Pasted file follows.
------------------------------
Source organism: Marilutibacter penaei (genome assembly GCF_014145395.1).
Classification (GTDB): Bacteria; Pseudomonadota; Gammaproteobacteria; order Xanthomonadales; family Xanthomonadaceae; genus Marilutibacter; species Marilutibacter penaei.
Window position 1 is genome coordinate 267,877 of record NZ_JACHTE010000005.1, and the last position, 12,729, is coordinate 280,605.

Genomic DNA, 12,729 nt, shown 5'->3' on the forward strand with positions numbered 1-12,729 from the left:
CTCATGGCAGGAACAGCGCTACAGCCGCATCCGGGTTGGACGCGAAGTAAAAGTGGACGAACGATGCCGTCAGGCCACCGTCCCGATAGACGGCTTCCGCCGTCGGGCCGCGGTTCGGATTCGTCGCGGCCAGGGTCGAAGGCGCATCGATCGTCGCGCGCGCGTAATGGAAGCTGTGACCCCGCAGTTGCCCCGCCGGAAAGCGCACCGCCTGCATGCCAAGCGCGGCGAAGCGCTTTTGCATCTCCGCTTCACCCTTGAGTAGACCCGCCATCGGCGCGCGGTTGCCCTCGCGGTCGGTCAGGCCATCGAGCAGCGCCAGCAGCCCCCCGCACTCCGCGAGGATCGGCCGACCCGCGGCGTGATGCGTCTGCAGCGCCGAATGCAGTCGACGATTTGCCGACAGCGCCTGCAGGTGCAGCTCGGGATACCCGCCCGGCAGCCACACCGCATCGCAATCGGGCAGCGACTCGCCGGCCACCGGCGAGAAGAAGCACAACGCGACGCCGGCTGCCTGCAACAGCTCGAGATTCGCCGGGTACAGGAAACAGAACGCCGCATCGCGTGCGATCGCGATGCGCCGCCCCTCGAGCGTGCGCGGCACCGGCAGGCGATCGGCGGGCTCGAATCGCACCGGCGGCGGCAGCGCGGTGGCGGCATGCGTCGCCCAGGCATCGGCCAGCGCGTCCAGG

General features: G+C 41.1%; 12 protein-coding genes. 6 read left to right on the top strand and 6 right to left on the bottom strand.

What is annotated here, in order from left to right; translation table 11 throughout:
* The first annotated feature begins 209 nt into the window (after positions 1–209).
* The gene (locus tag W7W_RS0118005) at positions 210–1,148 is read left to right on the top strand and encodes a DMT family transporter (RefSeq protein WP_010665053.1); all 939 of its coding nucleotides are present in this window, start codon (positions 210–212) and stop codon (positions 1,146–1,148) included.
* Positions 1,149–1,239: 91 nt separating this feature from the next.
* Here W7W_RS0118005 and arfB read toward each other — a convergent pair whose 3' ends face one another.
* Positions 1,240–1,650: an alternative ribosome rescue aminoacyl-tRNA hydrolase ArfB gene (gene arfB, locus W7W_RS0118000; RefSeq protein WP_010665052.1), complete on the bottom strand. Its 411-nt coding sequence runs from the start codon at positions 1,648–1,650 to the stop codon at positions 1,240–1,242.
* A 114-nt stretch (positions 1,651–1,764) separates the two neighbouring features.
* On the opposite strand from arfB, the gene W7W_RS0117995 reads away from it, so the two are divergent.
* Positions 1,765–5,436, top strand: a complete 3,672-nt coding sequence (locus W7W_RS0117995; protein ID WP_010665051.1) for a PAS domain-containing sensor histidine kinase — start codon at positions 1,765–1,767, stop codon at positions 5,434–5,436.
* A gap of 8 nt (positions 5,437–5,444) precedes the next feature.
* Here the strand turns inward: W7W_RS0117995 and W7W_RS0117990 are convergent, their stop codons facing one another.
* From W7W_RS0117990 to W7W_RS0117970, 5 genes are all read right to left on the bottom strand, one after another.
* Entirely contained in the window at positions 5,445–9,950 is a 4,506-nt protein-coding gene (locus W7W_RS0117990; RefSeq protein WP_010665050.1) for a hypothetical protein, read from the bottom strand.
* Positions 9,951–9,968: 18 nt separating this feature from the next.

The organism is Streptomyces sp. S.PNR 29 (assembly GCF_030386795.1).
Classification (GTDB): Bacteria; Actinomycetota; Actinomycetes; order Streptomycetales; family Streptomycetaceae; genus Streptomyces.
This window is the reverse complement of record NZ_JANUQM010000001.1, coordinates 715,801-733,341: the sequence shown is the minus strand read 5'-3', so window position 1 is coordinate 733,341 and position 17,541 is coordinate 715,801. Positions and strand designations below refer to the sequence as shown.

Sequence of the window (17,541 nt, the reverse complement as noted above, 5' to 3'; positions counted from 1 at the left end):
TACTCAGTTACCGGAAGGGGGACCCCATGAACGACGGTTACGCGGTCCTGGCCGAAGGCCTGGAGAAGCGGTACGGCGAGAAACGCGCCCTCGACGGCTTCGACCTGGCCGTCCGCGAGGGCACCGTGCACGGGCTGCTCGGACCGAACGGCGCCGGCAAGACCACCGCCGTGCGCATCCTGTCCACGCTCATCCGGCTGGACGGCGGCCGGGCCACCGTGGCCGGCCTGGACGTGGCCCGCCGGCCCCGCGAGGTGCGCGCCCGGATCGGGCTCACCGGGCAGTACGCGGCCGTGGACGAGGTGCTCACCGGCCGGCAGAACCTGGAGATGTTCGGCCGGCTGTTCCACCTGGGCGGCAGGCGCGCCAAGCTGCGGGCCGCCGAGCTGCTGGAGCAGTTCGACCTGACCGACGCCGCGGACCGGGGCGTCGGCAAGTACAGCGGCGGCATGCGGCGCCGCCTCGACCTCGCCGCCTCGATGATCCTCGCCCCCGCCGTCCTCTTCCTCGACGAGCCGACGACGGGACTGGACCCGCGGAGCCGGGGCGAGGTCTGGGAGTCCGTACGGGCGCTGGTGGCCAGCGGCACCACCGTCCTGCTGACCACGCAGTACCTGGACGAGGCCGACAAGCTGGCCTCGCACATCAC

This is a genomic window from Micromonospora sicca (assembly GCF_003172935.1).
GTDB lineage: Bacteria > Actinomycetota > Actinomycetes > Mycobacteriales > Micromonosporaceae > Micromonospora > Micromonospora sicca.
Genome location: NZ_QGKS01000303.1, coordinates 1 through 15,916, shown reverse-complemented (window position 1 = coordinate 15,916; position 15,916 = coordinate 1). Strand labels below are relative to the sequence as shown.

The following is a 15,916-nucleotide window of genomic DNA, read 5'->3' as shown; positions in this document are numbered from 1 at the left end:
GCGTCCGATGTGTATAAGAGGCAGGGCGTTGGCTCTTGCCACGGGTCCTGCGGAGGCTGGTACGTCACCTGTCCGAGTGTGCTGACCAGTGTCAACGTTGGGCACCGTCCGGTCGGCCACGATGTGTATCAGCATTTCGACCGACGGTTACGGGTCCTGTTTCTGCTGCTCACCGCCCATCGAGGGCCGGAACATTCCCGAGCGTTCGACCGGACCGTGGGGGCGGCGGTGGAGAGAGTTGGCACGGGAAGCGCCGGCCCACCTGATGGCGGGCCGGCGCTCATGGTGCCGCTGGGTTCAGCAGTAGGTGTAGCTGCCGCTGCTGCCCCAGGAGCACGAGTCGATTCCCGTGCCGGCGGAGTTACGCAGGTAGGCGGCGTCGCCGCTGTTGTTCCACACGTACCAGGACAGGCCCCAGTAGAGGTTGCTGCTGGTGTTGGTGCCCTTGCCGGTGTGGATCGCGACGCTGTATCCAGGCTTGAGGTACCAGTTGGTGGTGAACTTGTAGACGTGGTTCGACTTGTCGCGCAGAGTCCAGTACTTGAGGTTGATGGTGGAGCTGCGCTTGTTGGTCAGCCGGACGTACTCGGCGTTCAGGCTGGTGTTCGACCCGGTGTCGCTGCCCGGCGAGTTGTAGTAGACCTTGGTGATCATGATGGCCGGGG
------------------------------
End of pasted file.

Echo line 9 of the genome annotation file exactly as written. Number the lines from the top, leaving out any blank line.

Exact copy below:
* The gene (locus tag W7W_RS0118005) at positions 210–1,148 is read left to right on the top strand and encodes a DMT family transporter (RefSeq protein WP_010665053.1); all 939 of its coding nucleotides are present in this window, start codon (positions 210–212) and stop codon (positions 1,146–1,148) included.